I did not understand anything other than my need to sort through the voices to listen, reconsider, and resist the attack. I locked my account, my blog, and stayed off Twitter for a week. I then wrote myself a pep talk:

I understand that you’re afraid. That’s human and those attacking you are fearful too. So tell your truth, honestly and clearly. Say what happened, where it took you, what you’ve learned, and where you stand. Because if you can’t stand up against a status quo that so clearly causes trauma for students, if you can’t absorb the invisible anger thrust against you, then you aren’t ready for this fight. You have doubters and critics and maybe even enemies, but your decisions are not for you. Resist the urge to cave in when the anger appears. Resist the pull to comfort. Resist the lull of the status quo.

Although I might regret some part of my impulsive post, it taught me that a genuine commitment to student well being requires active listening to the marginalized, active changes in the status quo, persistence in the face of personal attacks. Reflection, in this case, brought me closer to my own understanding of resistance.

Capital “H”, Hybrid #SOL2020

This hybrid teaching thing is hard, capital “H”, hard.

I had a sense of the challenges before the school year started, but what I’ve actually experienced and what I’ve actually learned is more than anticipated in ways not anticipated. And, it’s not just technological applications, slides, and jamboards – though they are really helpful if you use them purposely – it’s actually deeper than the platforms. This hybrid model has taken me into a complex state of reflection on the doing and the being of teaching: what am I explicitly and implicitly valuing? How does the material and the mode that I use in the delivery acknowledge the humanity of each student? of me?

Evan Selinger on Twitter: "This sticker should be on every laptop! Thanks @ Autumm & @hypervisible!… "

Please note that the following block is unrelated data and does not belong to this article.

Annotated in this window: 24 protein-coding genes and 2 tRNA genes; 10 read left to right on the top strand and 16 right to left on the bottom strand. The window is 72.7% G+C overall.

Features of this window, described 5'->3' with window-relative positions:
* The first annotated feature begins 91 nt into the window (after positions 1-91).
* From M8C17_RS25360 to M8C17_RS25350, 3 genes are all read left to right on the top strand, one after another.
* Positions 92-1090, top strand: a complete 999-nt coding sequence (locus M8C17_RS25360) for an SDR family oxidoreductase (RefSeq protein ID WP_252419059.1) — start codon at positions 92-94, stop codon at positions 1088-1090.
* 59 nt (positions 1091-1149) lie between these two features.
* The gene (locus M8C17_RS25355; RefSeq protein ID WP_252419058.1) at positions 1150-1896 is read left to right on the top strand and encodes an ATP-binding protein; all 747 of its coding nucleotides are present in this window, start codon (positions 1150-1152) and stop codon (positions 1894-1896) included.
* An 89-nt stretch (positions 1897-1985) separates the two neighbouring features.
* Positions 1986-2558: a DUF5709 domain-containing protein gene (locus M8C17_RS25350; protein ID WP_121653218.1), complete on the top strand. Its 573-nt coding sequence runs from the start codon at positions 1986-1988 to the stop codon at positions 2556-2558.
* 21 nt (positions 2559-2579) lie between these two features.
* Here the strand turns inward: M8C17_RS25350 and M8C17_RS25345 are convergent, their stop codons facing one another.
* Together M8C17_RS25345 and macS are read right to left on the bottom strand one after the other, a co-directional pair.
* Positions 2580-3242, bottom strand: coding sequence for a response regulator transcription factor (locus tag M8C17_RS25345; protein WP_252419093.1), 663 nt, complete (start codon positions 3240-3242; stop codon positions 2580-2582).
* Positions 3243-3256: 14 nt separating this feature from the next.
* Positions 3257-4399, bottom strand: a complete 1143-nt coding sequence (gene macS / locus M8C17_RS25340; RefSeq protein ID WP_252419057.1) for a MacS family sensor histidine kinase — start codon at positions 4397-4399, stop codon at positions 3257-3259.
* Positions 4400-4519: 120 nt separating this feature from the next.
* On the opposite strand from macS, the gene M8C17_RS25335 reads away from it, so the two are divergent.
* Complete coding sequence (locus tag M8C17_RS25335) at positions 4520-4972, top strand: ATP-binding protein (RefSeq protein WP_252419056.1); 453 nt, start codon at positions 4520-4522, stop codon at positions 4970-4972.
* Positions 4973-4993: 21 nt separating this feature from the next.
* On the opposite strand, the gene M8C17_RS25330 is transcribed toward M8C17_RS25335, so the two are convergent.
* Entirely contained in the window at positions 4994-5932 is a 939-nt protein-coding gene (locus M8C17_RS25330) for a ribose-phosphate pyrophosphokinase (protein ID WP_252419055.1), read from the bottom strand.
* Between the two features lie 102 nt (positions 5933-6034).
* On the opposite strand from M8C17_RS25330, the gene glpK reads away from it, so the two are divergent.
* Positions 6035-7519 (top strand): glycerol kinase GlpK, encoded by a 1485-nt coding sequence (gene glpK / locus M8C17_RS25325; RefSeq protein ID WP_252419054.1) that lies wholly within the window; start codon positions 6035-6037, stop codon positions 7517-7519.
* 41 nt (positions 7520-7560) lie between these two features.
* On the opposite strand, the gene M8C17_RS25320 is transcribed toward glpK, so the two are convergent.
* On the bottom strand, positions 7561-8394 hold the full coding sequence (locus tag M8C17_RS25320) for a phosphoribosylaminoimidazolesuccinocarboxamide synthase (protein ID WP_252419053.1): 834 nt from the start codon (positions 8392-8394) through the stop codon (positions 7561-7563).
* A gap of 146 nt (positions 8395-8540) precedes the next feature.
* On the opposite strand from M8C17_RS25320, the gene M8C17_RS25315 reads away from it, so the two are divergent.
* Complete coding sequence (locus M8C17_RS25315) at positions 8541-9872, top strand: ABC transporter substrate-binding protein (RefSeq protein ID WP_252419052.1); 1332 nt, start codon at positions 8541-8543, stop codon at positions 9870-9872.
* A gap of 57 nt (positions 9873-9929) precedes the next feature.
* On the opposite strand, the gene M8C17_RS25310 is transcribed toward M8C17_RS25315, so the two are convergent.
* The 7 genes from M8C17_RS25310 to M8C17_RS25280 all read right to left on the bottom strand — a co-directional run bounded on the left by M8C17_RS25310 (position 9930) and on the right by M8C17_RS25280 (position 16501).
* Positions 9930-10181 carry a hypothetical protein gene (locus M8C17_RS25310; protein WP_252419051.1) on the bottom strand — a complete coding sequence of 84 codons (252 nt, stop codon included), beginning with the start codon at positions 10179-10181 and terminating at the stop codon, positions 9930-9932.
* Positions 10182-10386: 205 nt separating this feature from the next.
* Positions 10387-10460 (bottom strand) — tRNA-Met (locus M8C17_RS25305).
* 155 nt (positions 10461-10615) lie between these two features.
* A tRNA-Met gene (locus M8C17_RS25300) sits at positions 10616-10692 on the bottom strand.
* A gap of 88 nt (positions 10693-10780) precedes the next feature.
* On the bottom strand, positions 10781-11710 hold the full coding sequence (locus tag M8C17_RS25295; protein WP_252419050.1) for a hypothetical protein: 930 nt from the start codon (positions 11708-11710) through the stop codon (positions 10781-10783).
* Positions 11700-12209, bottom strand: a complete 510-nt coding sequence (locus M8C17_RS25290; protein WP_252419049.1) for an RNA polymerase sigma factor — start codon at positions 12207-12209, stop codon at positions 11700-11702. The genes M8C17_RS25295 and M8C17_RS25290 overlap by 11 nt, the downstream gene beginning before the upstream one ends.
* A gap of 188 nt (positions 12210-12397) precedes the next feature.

I now more deeply appreciate the sticker gifted me by Autumm Caines and I occupy more cognitive space in the “why” of teaching these days. Feeling the need for nourishment, I picked up Kevin Gannon’s teaching manifesto and realized what we need in hybrid learning during a quadmester model is “radical hope”, capital “H”, hope.

This has me reflecting more thoughtfully on my use of technology, but I have to be honest; the preparation for the lessons – some in class, and some online at home – is intense. It needs hypervigilance with iterative cycles of focus on purpose and audience. It demands precision in text selection to avoid the default to the status quo. It forces purposeful planning for student collaboration, and an unprecedented level of explicit instructions which are often formatted in different ways for different learners (the Google Classroom wasn’t going to work for her, so I created a Google Doc with steps and links).

Quadmester hybrid learning has given me an extra cognitive load which I am embracing, but which also might explain the persistently bloodshot eyes, the dull ache behind my brow, and the twisted bed sheets from which I unravel myself each morning. I know that UDL will reduce this need, so I double down to keep learning.